In continuation with the series on faculty highlights, this blog post is centered around Dr. Pfannenstiel and one of her recent research projects.
Dr. Pfannenstiel’s research project, in collaboration with Dr. Mondello, focuses on graduate pedagogy by “exploring what it means to develop well designed graduate courses to facilitate skill development and content learning.” This research unofficially began in 2017 when Dr. Pfannenstiel took over as the graduate coordinator. She noticed a huge shift in graduate education, as it had not changed with the way students and educators were changing and understanding teaching. Dr. Pfannenstiel explains that many graduate schools nationwide assume that the traditional graduate seminar is the right way, but this is not meeting student needs. “When I started researching” she states, “the evidence is not meeting students needs, as it is designed to be a sink or swim structure for students to fail out.” Within this interview, it is evident that Dr. Pfannenstiel cares very deeply for student learning and wanted to start filling the gap between masters student learning and masters teaching with her research. “The structure of the current graduate seminar is to highlight the skills they already had, not to teach the ones they need” she explains. This way of teaching in graduate school can have serious implications later on in student’s careers, for if not designing programs to meet student’s needs, it is never going to change what the professorate looks like. In turn, this is not changing the skills of what the students need, which could affect future career choices and opportunities post-graduation.
Research officially began for Dr. Pfannenstiel and Dr. Mondello last year when they applied for and received the PASSHE Faculty Professional Development Committee grant. With this funding, their research is looking at who the graduate students are. This is done by surveying gradate faculty “to understand their perceptions of graduate student’s skills, the purpose of their programs, and what they prepare students for.” They are also currently creating a survey for graduate students to understand from their perspective. In 2023, they are offering faculty workshops to bring a multitude of voices into the conversation and find what it means to teach graduate students.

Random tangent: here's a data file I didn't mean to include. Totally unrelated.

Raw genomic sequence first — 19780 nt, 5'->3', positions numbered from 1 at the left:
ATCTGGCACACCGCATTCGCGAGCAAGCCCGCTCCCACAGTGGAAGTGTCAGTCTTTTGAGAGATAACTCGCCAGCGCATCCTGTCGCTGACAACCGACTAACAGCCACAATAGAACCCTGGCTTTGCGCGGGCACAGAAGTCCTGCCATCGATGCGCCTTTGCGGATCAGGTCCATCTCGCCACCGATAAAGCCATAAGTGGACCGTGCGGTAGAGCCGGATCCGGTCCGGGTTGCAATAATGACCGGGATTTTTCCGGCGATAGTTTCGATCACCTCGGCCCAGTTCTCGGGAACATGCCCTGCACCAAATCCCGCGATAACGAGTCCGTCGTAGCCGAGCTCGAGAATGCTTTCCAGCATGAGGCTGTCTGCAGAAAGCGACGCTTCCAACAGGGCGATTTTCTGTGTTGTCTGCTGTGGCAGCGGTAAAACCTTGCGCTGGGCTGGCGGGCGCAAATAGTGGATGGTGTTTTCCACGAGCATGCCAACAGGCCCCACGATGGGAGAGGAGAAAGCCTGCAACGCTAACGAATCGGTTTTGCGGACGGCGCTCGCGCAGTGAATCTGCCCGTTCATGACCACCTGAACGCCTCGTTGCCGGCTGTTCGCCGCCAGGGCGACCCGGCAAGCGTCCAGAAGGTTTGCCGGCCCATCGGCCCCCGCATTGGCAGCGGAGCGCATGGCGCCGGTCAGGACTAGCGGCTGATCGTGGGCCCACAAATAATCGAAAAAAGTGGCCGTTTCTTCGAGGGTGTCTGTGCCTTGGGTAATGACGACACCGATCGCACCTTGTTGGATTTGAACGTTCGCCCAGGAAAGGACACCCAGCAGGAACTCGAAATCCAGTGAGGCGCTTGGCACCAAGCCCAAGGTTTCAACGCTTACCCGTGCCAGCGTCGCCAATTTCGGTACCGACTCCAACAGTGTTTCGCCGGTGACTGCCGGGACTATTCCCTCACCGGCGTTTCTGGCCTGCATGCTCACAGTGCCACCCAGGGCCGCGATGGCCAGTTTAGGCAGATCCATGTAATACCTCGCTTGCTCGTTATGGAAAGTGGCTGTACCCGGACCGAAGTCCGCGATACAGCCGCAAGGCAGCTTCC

Dr. Pfannenstiel gave me an insightful look into her writing process for this research. Since it is a collaborative research project, her writing process reflects what it is like to create and write with others. They (Pfannenstiel and Mondello) meet weekly each Tuesday, so she uses Sunday and Monday as prep days to complete the portion of the work she is responsible for getting done. They set mini goals after a certain number of weeks as a means to connect to the overall end goal of the research. The importance of having an accountability partner when conducting research is evident in collaborative research, as it is important to trust your co-author along with supporting one another during the writing process. The way graduate classes are designed is for solo research, which is understandable due to the grading system. However, the reality of writing in the real world is very collaborative. This look into a higher academic collaborative research project shows how different writing processes can be applied based on the number of writers involved.
This research will hopefully be presented at three different conferences early next year, including the PASSHE teaching and learning conference, Lancaster Learns, and the Learning Institute conference. Dr. Pfannenstiel explains to me that the conferences provide valuable feedback for their project and subsequent research. They also create a space to workshop and develop ideas that will eventually be published, and determine which ideas seem most impactful with audiences to establish publication goals. Because of the nature of the work, Dr. Pfannenstiel is hoping to apply for larger grants to fund more research and help improve the design of graduate courses and overall student learning.